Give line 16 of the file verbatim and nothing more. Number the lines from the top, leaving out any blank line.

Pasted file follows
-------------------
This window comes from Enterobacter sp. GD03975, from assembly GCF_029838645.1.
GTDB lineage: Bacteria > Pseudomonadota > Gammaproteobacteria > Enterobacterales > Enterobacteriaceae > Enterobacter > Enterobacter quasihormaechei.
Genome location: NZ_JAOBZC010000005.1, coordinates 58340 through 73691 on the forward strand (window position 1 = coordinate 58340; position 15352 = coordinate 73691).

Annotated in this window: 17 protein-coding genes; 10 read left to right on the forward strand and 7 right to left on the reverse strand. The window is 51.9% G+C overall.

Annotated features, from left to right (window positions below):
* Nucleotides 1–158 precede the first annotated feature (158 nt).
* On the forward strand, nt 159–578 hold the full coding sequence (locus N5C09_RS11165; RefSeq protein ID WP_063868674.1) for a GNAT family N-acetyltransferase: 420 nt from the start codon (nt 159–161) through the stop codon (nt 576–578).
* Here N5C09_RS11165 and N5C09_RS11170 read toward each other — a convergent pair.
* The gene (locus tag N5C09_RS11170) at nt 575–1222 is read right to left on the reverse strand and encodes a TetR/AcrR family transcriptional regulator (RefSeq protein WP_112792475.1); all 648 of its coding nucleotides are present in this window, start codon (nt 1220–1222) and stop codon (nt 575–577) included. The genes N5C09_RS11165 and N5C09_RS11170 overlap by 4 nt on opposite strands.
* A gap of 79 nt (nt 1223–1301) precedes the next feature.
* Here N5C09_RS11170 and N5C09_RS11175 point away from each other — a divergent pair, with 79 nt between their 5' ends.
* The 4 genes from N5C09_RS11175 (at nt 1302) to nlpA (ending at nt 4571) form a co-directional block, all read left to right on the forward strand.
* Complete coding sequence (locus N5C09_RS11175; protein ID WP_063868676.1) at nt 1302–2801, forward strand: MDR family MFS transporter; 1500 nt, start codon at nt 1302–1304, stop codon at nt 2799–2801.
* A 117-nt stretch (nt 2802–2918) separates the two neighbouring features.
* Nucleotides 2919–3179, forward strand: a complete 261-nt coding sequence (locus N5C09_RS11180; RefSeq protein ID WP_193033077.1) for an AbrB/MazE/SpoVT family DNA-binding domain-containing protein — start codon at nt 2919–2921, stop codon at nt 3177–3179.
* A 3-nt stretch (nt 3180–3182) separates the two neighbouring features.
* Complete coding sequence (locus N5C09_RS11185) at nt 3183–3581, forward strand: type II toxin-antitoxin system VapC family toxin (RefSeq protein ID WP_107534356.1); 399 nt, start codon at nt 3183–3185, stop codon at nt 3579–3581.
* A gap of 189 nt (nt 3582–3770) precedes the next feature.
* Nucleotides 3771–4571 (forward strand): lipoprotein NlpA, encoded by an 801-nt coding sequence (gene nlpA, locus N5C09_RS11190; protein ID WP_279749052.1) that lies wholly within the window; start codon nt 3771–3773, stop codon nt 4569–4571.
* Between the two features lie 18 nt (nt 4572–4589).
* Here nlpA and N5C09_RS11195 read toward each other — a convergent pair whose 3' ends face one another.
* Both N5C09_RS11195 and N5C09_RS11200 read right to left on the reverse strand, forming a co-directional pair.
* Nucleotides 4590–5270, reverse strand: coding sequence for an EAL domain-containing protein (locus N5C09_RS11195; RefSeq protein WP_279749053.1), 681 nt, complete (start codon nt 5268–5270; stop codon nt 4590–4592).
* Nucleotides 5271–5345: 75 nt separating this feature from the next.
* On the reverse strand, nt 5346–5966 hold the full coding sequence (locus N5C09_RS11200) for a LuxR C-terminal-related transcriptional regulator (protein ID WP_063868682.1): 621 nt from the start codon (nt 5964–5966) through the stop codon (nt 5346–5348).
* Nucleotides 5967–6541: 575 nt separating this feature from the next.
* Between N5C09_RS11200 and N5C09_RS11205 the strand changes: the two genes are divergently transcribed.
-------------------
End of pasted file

* A 3-nt stretch (nt 3180–3182) separates the two neighbouring features.